Kind of Red

July 31, 2010

Taken for Granted

Filed under: Uncategorized — The Painted One @ 9:57 pm

January 1, 2009 Oakland BART Fruitvale Station -- Freeze frame image from Oscar Grant shooting

Shortly before the dawning of the first day of last year, an errant bullet briskly fired from the .40 caliber handgun of former Oakland transit officer Johannes Mehserle, and bore through the spine of Oscar Grant III, spilling his blood onto the cold concrete of an Oakland subway station. Pop! The distinct sound of gunfire rifled through the subway station, and momentarily muzzled the prattle of the rowdy crowd.   The previously ebullient gathering of teenagers and young adults celebrating the onset of a new year swiftly morphed into a chaotic scene.  At the sound of that distinctive “pop,” one life departed, one changed forever and dozens watched it all transpire.

It all began when officers rushed to the scene after receiving reports of an altercation on a train in Oakland’s Fruitvale station shortly after 2 ‘o clock in the morning on January 1, 2009.  Mr. Mehserle arrived with other officers, and quickly restrained an unarmed Mr. Grant, along with others nearby.  The officers essentially arrested them for “contempt of a police officer.”  What happened next varies depending on who provides the account, yet all parties agree that within a split second, Mr. Mehserle drew his gun, shot Mr. Grant in the back, and Mr. Grant died soon thereafter.

At the time Mr. Mehserle shot Mr. Grant, Oscar was subdued, facedown on the subway platform with the knee of another transit office firmly wedged in his back.  Several of his friends found themselves seated nearby as the entire scene unfolded.   They reportedly heard transit officer Tony Pirone hurl racial epithets at Mr. Grant, and then watched in horror as Mr. Grant was killed in front of them.  At least five people passing by caught the entire episode on cell phone video cameras: the confrontation with transit officers, the restraint of Mr. Grant, the shot, Mr. Grant laying on the subway platform motionless with that errant bullet lodged in his back, as his life slowly exited his frame.

"We Are All Oscar Grant" protests of the jury verdict finding former Oakland transit officer Johannes Mehserle guilty of involuntary manslaughter

The shooting sparked intense public outrage, though it initially failed to gain much media attention outside of the Oakland region.  Nevertheless, numerous members of the Oakland community rejoiced at the news of Mr. Mehserle’s arrest and pending trial.  The prosecution sought a murder charge because Oscar Grant III’s death represented “an unlawful killing without explanation.” Mr. Mehserle faced possible sentences ranging from probation to fourteen years in prison.

As the trial drew to an end, many in Oakland waited with baited breath for the elusive serving of justice.  When a jury rendered its verdict finding Mr. Mehserle guilty of involuntary manslaughter a few weeks ago, rather than the graver charge of second degree murder, it broke the hearts of hundreds who organized to support the Grant family and draw national attention to Oscar’s untimely death.  While Mehserle’s conviction represented the first time in California history that a law enforcement officer was tried for murder in a “line-of-duty shooting” (and consequently the first such conviction), the conviction of involuntary manslaughter seemed woefully inadequate as retribution for the life of a young man inexplicably cut short on New Year’s Day last year.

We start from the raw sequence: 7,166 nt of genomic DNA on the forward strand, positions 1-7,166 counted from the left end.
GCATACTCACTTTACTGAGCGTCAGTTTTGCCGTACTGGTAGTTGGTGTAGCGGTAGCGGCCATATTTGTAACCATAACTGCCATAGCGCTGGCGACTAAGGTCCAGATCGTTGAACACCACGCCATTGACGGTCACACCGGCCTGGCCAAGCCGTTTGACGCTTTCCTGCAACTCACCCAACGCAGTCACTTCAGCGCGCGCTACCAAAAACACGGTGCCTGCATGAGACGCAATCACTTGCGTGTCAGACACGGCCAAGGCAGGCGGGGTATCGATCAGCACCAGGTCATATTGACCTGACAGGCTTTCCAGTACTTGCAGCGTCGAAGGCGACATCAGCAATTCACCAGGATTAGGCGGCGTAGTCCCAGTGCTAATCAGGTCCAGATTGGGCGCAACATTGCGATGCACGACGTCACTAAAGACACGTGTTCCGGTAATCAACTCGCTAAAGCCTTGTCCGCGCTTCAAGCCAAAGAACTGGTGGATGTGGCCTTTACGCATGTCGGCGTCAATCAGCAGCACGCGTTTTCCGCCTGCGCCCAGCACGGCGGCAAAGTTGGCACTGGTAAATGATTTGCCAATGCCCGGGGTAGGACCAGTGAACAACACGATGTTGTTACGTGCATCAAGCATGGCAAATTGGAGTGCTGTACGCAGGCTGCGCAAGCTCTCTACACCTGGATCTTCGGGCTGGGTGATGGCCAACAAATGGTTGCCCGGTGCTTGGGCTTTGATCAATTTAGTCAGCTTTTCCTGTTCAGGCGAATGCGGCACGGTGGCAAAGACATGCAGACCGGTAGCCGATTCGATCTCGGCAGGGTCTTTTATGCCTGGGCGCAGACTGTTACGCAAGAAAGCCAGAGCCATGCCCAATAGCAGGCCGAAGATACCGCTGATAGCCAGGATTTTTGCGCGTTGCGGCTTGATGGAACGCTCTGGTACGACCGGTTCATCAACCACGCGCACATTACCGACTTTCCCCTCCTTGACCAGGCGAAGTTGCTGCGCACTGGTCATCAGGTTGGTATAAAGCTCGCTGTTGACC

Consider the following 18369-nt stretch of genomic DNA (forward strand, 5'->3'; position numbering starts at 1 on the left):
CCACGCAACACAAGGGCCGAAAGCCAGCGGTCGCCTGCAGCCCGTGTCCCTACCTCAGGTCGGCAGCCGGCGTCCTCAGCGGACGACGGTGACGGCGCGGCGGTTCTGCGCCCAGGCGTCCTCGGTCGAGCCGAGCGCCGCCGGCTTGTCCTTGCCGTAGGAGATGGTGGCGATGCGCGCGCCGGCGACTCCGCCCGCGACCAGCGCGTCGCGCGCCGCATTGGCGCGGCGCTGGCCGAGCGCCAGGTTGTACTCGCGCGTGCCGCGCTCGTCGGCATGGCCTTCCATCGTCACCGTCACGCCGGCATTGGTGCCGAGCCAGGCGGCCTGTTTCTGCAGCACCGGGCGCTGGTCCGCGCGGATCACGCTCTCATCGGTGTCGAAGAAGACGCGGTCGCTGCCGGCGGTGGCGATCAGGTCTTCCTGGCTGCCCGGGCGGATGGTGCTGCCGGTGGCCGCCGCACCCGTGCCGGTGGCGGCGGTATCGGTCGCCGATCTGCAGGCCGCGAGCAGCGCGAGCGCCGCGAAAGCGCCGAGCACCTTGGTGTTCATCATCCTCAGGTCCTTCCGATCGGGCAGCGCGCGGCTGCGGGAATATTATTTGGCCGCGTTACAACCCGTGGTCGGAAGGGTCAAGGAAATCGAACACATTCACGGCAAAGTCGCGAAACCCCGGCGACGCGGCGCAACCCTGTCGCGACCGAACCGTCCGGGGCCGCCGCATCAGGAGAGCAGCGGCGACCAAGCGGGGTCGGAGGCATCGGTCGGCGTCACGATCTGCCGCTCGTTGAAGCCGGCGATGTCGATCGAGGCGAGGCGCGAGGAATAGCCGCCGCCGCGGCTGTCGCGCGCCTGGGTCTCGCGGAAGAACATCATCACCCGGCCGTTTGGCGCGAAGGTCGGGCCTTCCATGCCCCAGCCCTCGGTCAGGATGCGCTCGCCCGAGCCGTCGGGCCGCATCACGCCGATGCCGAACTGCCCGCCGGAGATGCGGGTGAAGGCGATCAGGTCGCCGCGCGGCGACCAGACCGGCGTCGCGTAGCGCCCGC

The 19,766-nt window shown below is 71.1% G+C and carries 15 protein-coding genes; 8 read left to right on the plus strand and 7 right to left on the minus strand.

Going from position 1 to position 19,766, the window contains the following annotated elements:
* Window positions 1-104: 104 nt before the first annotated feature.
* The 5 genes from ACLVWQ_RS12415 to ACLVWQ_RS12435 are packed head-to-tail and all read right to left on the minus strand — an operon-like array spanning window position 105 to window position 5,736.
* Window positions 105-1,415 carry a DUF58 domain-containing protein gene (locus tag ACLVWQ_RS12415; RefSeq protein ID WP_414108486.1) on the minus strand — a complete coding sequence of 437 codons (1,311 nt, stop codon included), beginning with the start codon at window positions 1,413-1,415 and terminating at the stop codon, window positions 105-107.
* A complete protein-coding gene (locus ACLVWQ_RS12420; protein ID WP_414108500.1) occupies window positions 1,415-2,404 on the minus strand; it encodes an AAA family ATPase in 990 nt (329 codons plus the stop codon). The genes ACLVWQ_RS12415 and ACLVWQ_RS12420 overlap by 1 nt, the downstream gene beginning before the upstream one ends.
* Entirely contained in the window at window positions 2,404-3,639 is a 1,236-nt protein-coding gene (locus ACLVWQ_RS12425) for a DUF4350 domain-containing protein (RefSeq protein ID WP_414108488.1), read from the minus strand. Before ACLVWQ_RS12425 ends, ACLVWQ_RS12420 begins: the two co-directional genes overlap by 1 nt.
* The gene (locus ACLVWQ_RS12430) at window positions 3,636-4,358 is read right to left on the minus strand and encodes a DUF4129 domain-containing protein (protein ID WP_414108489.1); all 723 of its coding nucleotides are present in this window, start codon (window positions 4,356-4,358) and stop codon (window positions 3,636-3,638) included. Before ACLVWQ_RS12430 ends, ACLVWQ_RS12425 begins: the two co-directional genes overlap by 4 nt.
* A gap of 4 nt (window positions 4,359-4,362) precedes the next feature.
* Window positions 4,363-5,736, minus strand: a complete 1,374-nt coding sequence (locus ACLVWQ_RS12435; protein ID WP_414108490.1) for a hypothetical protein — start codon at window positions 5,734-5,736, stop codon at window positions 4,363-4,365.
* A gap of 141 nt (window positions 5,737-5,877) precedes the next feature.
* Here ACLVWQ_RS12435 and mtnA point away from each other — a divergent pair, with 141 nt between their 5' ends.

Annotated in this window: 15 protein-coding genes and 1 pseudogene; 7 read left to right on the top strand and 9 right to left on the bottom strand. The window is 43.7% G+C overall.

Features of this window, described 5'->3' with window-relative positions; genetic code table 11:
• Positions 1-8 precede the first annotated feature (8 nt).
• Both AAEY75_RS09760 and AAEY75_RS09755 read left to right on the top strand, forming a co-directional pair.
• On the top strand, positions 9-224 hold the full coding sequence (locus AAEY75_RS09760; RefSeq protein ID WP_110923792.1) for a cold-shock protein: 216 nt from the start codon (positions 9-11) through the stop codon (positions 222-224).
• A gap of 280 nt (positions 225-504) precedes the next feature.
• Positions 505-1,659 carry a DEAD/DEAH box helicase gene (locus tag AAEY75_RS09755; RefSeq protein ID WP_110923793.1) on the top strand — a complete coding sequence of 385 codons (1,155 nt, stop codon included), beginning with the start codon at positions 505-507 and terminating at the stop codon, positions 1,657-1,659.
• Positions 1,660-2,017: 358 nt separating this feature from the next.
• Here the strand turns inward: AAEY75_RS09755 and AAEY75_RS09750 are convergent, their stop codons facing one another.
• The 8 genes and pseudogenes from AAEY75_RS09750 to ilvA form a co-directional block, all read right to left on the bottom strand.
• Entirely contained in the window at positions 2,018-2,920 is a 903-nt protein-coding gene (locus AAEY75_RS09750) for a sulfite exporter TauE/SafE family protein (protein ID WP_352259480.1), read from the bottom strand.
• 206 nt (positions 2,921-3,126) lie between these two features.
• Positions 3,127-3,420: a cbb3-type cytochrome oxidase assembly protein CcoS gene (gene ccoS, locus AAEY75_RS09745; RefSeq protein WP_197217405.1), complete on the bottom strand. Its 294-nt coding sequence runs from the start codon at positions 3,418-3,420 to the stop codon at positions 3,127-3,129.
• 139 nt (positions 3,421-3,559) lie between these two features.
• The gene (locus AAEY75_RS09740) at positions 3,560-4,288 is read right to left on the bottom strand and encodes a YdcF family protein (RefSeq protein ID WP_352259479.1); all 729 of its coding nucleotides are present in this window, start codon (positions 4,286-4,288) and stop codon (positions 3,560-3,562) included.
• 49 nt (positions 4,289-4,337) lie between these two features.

For many across this nation, Mr. Grant’s death represents the tragic belief, one forged after centuries of both empirical and anecdotal evidence that the life of an African American man is worth less than that of other men.  It reaffirms the expectation, that far too often, African American men will encounter violence at the hands of those who have sworn to protect them.  For too many, this merely serves as a dreadful reminder of other tragic tales, where members of law enforcement can take the lives of young African American men with impunity.  It also reinforced the reason many African American communities harbor a bitter distrust of law enforcement.  Certainly one can presume that members of the jury believed Mr. Mehserle’s account whereby he said he intended to draw his taser rather than his gun.

Nevertheless, at the time Mr. Grant was shot, he was facedown on the ground, with a transit officer’s knee to his back.  At that moment, he posed no legitimate threat to the officers, or those around them.  In such an instance, the use of even a taser arguably represented excessive force, rendering the defense of a mistake as moot.  Granted, the jury’s verdict was perfectly permissible under the law, and presumably followed the logical conclusion of plausible retelling of the series of events, but it does little to placate the anger felt by many who have seen the video of Oscar’s killing.  Oscar Grant III died at the hands of Mr. Mehserle, and nothing seemed “involuntary” about it.  The video footage of the shooting displayed the horrifying death of a young man at the hands of a uniformed officer.  For many, the footage offered irrefutable evidence of a crime that resulted in the death of a promising young man.  A Los Angeles jury did not draw the same conclusion, and perhaps it was due to the fact that many of them enjoy a sense of justice that others do not have the luxury to take for granted.

Oscar Grant III


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